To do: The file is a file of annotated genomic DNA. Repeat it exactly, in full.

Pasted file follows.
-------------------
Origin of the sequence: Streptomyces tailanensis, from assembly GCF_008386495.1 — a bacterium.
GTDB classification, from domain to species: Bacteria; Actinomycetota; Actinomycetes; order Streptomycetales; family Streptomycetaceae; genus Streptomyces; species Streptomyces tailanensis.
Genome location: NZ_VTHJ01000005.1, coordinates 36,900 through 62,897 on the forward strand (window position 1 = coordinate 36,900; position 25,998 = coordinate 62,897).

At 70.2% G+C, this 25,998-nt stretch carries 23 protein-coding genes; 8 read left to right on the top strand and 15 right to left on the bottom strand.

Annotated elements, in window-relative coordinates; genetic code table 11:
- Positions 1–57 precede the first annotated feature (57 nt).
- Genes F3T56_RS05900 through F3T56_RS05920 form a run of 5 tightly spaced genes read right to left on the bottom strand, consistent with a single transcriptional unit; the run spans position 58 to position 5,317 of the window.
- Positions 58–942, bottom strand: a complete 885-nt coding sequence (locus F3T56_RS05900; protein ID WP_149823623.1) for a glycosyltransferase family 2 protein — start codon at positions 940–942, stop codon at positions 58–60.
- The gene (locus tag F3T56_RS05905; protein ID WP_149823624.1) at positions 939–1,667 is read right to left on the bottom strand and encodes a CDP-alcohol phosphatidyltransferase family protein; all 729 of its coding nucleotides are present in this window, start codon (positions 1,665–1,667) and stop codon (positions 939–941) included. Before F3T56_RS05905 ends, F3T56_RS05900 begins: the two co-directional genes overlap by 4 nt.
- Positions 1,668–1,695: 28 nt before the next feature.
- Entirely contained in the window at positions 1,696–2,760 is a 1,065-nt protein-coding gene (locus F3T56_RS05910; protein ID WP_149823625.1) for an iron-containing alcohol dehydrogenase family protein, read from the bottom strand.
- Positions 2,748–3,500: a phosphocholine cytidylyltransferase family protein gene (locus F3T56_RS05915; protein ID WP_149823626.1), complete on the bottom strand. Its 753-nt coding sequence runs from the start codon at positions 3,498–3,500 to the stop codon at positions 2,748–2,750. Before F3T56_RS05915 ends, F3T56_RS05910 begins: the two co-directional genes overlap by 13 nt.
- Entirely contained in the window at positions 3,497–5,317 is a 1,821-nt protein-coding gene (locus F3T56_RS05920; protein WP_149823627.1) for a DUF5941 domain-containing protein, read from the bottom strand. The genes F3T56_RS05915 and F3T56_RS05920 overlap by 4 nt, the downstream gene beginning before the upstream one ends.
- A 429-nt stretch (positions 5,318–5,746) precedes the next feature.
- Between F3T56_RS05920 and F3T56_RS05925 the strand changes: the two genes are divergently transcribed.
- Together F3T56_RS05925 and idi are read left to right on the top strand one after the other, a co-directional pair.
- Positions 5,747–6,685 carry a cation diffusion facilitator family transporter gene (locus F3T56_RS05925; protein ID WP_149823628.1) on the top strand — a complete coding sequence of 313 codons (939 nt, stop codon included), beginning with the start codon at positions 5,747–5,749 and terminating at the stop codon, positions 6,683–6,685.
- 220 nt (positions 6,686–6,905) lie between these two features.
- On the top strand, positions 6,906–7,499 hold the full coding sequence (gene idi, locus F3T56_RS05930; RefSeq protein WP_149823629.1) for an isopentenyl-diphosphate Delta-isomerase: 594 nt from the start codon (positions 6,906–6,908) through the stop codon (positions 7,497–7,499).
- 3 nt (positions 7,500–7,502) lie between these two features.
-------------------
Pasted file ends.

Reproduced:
Origin of the sequence: Streptomyces tailanensis, from assembly GCF_008386495.1 — a bacterium.
GTDB classification, from domain to species: Bacteria; Actinomycetota; Actinomycetes; order Streptomycetales; family Streptomycetaceae; genus Streptomyces; species Streptomyces tailanensis.
Genome location: NZ_VTHJ01000005.1, coordinates 36,900 through 62,897 on the forward strand (window position 1 = coordinate 36,900; position 25,998 = coordinate 62,897).

At 70.2% G+C, this 25,998-nt stretch carries 23 protein-coding genes; 8 read left to right on the top strand and 15 right to left on the bottom strand.

Annotated elements, in window-relative coordinates; genetic code table 11:
- Positions 1–57 precede the first annotated feature (57 nt).
- Genes F3T56_RS05900 through F3T56_RS05920 form a run of 5 tightly spaced genes read right to left on the bottom strand, consistent with a single transcriptional unit; the run spans position 58 to position 5,317 of the window.
- Positions 58–942, bottom strand: a complete 885-nt coding sequence (locus F3T56_RS05900; protein ID WP_149823623.1) for a glycosyltransferase family 2 protein — start codon at positions 940–942, stop codon at positions 58–60.
- The gene (locus tag F3T56_RS05905; protein ID WP_149823624.1) at positions 939–1,667 is read right to left on the bottom strand and encodes a CDP-alcohol phosphatidyltransferase family protein; all 729 of its coding nucleotides are present in this window, start codon (positions 1,665–1,667) and stop codon (positions 939–941) included. Before F3T56_RS05905 ends, F3T56_RS05900 begins: the two co-directional genes overlap by 4 nt.
- Positions 1,668–1,695: 28 nt before the next feature.
- Entirely contained in the window at positions 1,696–2,760 is a 1,065-nt protein-coding gene (locus F3T56_RS05910; protein ID WP_149823625.1) for an iron-containing alcohol dehydrogenase family protein, read from the bottom strand.
- Positions 2,748–3,500: a phosphocholine cytidylyltransferase family protein gene (locus F3T56_RS05915; protein ID WP_149823626.1), complete on the bottom strand. Its 753-nt coding sequence runs from the start codon at positions 3,498–3,500 to the stop codon at positions 2,748–2,750. Before F3T56_RS05915 ends, F3T56_RS05910 begins: the two co-directional genes overlap by 13 nt.
- Entirely contained in the window at positions 3,497–5,317 is a 1,821-nt protein-coding gene (locus F3T56_RS05920; protein WP_149823627.1) for a DUF5941 domain-containing protein, read from the bottom strand. The genes F3T56_RS05915 and F3T56_RS05920 overlap by 4 nt, the downstream gene beginning before the upstream one ends.
- A 429-nt stretch (positions 5,318–5,746) precedes the next feature.
- Between F3T56_RS05920 and F3T56_RS05925 the strand changes: the two genes are divergently transcribed.
- Together F3T56_RS05925 and idi are read left to right on the top strand one after the other, a co-directional pair.
- Positions 5,747–6,685 carry a cation diffusion facilitator family transporter gene (locus F3T56_RS05925; protein ID WP_149823628.1) on the top strand — a complete coding sequence of 313 codons (939 nt, stop codon included), beginning with the start codon at positions 5,747–5,749 and terminating at the stop codon, positions 6,683–6,685.
- 220 nt (positions 6,686–6,905) lie between these two features.
- On the top strand, positions 6,906–7,499 hold the full coding sequence (gene idi, locus F3T56_RS05930; RefSeq protein WP_149823629.1) for an isopentenyl-diphosphate Delta-isomerase: 594 nt from the start codon (positions 6,906–6,908) through the stop codon (positions 7,497–7,499).
- 3 nt (positions 7,500–7,502) lie between these two features.